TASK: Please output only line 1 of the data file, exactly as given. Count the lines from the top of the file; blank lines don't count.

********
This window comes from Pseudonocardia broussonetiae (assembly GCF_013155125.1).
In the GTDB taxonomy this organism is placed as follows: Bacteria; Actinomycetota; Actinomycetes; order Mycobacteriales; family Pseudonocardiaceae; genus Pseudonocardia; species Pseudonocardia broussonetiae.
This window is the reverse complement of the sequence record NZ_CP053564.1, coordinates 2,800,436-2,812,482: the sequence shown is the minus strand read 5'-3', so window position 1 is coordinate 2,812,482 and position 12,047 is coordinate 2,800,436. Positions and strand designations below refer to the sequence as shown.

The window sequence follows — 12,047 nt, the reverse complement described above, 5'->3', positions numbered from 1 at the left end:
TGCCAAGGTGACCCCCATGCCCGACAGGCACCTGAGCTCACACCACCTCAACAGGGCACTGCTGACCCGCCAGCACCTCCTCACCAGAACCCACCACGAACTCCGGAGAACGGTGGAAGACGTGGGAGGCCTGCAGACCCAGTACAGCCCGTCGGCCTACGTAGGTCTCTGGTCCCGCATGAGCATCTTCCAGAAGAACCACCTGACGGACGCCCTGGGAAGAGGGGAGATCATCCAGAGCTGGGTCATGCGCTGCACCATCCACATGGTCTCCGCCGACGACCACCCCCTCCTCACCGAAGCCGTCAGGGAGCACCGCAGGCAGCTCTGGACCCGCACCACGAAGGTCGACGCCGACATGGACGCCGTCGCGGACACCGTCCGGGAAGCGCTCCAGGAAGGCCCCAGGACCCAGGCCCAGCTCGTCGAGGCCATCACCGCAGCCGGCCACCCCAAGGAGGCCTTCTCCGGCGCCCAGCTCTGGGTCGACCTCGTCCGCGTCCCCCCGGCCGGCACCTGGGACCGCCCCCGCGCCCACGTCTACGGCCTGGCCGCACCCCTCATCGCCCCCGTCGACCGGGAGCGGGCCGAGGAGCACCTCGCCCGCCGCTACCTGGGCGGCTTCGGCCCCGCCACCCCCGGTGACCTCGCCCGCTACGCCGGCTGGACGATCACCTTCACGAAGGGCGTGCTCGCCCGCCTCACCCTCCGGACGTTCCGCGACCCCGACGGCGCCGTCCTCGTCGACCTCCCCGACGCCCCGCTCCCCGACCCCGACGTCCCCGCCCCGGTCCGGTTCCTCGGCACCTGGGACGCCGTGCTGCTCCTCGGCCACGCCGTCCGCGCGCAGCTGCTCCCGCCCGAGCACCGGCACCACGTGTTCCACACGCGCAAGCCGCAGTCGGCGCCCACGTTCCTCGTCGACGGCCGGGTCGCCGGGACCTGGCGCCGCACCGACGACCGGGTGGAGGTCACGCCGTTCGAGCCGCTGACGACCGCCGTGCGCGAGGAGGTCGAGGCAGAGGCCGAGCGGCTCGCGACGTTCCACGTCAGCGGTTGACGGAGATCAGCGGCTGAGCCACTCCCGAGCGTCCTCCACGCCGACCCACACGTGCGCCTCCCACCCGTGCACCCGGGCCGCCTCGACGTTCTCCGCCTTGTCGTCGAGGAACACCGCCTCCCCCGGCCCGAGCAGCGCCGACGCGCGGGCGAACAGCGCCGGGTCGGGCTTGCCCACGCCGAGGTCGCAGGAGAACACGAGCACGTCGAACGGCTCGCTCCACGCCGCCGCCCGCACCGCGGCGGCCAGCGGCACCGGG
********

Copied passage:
This window comes from Pseudonocardia broussonetiae (assembly GCF_013155125.1).